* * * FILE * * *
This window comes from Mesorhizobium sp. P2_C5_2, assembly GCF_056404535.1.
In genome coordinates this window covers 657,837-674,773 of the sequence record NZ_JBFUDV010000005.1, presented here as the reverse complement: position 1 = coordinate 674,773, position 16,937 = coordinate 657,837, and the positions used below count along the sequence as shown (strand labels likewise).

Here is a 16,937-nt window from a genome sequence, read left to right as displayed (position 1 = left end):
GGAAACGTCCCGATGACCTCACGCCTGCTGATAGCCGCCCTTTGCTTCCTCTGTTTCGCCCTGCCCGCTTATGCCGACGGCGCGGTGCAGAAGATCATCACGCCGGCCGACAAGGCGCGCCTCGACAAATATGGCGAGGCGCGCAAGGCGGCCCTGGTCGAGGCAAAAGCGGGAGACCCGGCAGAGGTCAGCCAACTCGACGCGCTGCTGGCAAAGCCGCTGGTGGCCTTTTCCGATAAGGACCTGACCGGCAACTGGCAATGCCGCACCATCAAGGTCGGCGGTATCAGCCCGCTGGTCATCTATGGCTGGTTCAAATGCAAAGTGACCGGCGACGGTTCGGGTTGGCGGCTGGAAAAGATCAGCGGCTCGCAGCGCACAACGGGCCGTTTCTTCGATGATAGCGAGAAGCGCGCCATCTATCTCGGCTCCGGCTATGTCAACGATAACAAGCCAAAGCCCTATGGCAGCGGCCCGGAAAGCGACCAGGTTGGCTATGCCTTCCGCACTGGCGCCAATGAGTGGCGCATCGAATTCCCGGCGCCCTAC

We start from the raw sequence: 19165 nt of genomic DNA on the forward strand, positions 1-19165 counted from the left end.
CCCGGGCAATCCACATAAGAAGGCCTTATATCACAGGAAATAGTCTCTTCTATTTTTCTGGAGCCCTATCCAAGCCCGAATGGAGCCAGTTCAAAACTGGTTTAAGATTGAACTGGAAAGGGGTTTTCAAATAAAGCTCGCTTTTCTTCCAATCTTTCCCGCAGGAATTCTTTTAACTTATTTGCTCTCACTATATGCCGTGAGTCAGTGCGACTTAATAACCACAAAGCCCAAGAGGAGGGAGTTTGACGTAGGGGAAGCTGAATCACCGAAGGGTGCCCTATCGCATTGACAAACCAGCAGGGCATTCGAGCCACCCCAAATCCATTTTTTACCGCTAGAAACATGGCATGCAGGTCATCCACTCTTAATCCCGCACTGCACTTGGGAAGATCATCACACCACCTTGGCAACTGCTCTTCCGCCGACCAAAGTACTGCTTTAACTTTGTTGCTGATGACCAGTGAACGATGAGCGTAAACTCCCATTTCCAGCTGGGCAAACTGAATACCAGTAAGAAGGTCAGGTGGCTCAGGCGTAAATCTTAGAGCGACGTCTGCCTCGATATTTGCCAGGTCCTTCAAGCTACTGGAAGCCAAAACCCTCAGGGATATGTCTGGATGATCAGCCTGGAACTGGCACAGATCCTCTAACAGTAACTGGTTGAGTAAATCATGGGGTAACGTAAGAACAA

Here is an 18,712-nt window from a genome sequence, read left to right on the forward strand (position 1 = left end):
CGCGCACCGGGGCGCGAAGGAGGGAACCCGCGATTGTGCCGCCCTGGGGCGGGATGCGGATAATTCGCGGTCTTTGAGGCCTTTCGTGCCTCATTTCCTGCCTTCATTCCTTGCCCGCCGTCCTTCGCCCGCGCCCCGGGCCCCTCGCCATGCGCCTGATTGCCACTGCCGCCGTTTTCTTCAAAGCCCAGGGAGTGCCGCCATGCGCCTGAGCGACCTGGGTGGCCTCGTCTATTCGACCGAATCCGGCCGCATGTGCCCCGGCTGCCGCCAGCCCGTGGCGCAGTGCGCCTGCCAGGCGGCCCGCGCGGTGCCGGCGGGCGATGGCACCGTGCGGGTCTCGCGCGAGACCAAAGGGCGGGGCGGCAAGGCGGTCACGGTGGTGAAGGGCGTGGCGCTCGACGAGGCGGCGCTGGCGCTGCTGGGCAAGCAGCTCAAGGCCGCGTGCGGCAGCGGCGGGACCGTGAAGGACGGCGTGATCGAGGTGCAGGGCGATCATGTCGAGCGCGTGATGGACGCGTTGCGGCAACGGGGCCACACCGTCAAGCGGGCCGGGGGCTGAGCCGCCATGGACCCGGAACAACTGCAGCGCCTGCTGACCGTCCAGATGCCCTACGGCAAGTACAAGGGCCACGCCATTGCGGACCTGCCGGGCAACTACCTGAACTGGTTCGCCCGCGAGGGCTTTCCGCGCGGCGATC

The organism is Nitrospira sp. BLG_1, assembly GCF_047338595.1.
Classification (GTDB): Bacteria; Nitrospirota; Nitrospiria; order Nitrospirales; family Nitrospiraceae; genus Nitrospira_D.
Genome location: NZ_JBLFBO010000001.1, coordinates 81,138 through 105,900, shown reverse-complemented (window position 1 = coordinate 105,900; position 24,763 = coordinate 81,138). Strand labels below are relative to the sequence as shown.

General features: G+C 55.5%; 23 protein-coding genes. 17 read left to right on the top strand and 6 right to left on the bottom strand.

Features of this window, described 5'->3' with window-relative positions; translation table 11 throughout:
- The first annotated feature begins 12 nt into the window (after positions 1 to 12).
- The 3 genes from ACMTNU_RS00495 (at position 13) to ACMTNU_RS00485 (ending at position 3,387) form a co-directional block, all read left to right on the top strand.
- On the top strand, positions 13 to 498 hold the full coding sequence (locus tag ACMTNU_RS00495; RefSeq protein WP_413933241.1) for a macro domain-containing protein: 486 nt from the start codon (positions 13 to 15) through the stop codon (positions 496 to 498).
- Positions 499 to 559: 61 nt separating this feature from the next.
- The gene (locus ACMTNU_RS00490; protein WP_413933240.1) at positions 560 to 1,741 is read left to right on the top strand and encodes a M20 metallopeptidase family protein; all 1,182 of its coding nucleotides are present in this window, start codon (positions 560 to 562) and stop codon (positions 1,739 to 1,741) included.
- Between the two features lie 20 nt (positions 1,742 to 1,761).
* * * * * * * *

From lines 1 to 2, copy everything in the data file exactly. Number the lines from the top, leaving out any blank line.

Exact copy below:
This window comes from Mesorhizobium sp. P2_C5_2, assembly GCF_056404535.1.
In genome coordinates this window covers 657,837-674,773 of the sequence record NZ_JBFUDV010000005.1, presented here as the reverse complement: position 1 = coordinate 674,773, position 16,937 = coordinate 657,837, and the positions used below count along the sequence as shown (strand labels likewise).